NGO Alliance calls for urgent action in Budget 2022 to loosen poverty’s grip on one parent families
Published: Tuesday, October 05, 2021
The National One Parent Family Alliance (NOPFA) has today called for Budget 2022 to prioritise one parent families. Launching the Alliance’s pre-budget priorities, Chair of the Alliance, Karen Kiernan of One Family said:
“Years of reports, research and evidence has confirmed what we already know from frontline services – One-parent families and their children are the group most at risk of poverty and social exclusion in Ireland today. We are now a week away from Budget day. Now is not the time for half-measures but to act so another generation isn’t lost to poverty. We are not calling for anything radical, but for the Minister to look at the evidence and to act accordingly.”
NOFPA’s ‘Budget 2022 Priorities’ submission contains 5 key asks for government that if acted upon, could result in real change for one parent families in Budget 2022.
Ensure our social protection system recognises the additional caring responsibilities of those parenting alone
Tricia Keilthy, Society of St. Vincent de Paul said: “Lone parents continue to be more at risk of poverty and deprivation and more likely to be in low paying, insecure jobs. These very high levels of poverty have persisted through boom and bust. While recent budgets have tried to unwind previous disastrous cuts, more is needed to recognise the financial and practical challenges of parenting alone. We are calling on government to extend Jobseekers Transition Payment to parents in work, education or training until their youngest child reaches the end of second level education in acknowledgement that lone parents caring responsibilities do not end when a child turns 14”.
Guarantee early years and childcare policies supports the needs of children in one parent families
“NOPFA calls for investment over a series of budgets to deliver a public model of early years care and education with free childcare for children in one parent families and disadvantaged circumstances” continued Sandra McCullagh of the National Women’s Council. “However, there is action that can be taken in this year’s Budget - An additional allocation of hours under the National Childcare Scheme would acknowledge the challenges a lone parent faces. In addition, parental leave assumes a two-parent family as the norm and so lone parents do not have the same level of support under the scheme as two parent families and this needs to be rectified”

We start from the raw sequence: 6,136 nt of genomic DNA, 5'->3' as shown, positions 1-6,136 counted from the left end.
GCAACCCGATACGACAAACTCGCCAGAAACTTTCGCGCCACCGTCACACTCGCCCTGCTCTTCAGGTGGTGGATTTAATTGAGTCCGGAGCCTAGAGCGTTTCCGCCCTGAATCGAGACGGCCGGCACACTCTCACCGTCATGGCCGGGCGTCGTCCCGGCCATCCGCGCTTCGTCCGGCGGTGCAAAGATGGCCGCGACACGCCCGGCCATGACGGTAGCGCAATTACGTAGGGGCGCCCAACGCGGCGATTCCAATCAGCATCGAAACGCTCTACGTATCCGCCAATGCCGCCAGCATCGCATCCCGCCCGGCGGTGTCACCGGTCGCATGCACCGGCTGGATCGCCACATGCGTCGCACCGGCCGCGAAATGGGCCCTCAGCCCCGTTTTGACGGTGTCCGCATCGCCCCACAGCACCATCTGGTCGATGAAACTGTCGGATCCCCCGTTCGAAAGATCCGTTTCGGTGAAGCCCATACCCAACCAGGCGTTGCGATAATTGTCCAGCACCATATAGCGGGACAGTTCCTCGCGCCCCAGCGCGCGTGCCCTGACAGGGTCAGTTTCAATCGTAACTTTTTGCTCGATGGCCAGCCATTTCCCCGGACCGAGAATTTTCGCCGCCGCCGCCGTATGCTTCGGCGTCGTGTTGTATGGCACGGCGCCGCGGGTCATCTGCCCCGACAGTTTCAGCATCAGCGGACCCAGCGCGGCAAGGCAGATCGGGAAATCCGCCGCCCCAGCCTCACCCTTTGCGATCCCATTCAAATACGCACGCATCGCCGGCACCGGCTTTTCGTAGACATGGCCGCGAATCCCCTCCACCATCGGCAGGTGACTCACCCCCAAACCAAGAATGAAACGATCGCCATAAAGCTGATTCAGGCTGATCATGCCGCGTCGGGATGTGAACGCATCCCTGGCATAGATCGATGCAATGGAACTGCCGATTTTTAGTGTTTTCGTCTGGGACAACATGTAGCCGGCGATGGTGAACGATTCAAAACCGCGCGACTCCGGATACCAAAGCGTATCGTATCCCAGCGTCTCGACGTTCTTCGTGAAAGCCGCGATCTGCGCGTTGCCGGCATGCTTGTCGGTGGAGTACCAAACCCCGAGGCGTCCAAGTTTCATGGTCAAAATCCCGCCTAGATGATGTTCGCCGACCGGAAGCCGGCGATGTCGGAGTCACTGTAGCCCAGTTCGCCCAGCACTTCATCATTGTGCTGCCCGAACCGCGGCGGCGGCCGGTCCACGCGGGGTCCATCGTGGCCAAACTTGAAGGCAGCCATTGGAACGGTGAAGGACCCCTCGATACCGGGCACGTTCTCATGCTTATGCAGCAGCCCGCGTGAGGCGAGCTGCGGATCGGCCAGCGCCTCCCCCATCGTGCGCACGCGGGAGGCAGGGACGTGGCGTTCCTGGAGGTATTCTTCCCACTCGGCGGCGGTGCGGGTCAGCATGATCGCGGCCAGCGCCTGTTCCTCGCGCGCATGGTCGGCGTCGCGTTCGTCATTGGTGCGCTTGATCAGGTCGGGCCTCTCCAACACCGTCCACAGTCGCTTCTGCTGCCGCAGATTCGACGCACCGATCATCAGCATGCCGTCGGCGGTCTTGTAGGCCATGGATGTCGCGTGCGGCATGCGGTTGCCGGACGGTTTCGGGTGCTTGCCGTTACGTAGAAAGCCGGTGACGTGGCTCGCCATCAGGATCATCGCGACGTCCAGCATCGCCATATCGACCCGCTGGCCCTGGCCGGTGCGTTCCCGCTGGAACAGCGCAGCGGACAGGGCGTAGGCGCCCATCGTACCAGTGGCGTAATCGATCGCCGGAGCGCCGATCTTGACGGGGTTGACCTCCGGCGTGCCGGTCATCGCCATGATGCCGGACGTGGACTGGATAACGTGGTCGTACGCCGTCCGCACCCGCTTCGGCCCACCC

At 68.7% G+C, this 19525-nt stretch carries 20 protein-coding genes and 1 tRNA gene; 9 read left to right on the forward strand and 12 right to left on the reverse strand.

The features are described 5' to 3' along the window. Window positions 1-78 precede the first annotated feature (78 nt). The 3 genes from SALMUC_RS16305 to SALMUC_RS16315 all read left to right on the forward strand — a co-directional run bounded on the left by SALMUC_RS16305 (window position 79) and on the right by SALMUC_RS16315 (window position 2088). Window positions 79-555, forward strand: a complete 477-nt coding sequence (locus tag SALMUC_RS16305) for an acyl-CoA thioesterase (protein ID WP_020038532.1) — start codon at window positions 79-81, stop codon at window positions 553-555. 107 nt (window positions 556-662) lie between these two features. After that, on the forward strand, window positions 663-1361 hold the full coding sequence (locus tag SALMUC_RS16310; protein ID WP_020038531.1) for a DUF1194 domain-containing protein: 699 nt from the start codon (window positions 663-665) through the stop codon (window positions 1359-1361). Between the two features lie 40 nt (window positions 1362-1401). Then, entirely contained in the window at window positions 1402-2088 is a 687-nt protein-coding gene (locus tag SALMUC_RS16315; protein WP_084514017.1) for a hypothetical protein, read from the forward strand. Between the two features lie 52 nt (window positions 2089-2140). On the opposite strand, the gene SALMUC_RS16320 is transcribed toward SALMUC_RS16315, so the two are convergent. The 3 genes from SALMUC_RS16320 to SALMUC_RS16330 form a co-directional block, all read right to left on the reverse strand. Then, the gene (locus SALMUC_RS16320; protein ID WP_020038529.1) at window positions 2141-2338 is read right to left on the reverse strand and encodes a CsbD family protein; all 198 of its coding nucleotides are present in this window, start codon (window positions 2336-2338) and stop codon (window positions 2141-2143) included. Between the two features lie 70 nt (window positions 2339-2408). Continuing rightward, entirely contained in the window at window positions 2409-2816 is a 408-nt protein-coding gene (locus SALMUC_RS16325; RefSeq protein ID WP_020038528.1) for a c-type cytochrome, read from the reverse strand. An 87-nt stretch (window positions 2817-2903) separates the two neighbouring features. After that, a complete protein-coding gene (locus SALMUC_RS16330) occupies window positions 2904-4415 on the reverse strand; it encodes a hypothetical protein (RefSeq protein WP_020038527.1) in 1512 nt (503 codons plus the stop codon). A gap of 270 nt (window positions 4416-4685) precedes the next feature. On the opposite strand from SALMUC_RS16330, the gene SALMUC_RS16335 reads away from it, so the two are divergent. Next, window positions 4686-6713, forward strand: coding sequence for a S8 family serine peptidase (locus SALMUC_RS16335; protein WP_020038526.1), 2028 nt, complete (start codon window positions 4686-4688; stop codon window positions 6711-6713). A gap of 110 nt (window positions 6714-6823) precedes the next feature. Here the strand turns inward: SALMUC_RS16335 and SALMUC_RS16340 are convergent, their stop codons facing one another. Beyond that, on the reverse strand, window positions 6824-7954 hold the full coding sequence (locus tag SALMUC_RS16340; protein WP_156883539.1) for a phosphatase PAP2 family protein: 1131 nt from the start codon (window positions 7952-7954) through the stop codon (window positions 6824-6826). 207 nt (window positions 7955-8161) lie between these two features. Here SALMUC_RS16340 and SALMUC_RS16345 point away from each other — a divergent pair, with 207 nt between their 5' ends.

Recognise and respond effectively to the heightened risk of homelessness and housing insecurity experienced by one parent families
One parent families are disproportionately impacted by the housing crisis, according to Louise Bayliss of Focus Ireland: “We know that one parent families are more likely to experience homelessness, are at a significant disadvantage when it comes to affordability issues and are more vulnerable to housing quality problems such as damp and lack of central heating. Homelessness is devastating for families – it causes trauma and can do life-long damage to the health and well-being of children and parents. Budget 2022 must recognise the unique needs of one parent families and include targeted and real measures to help them. We are calling for the establishment of a specific taskforce to review the impact of housing insecurity on one parent families and develop appropriate solutions”.
Reduce child poverty by decoupling child maintenance from social protection payments
“Structural issues in our child maintenance system are leaving one parent families at greater risk of poverty and we are eagerly awaiting the recommendations of the Child Maintenance Review Group”, continued Louise Bayliss. “However, changes can be made now to how the Department of Social Protection (DSP) treats child maintenance which would increase its poverty reduction impact. Child Maintenance should be fully decoupled from social protection payments and be treated as a non-means-tested, non-taxable income for children, as with Child Benefit, to support one parent families out of poverty.”
Provide sustainable routes out of poverty by facilitating access to education and training
“Lone parents face multiple barriers to accessing education and worryingly, lone parents’ participation in education has actually decreased in recent years”, continued Tricia Keilthy. The SUSI grant scheme is an integral support but restrictions in accessing it exclude many lone parents. We are calling for SUSI to be made available to all lone parents engaging in education regardless of the age of their youngest child, irrespective of their housing tenure or whether they are studying part time or full time so that lone parents can be truly supported to access further education”
About the National One Parent Family Alliance
The National One Parent Family Alliance comprises nine national organisations including Barnardos, Children’s Rights Alliance, One Family, FLAC, Focus Ireland, National Women’s Council, Society of St. Vincent de Paul, SPARK, and Treoir. This Alliance was established in 2020 in response to the unequal impact the COVID-19 pandemic is having on one-parent families and a shared concern about the high levels of poverty experienced by lone parents and their children.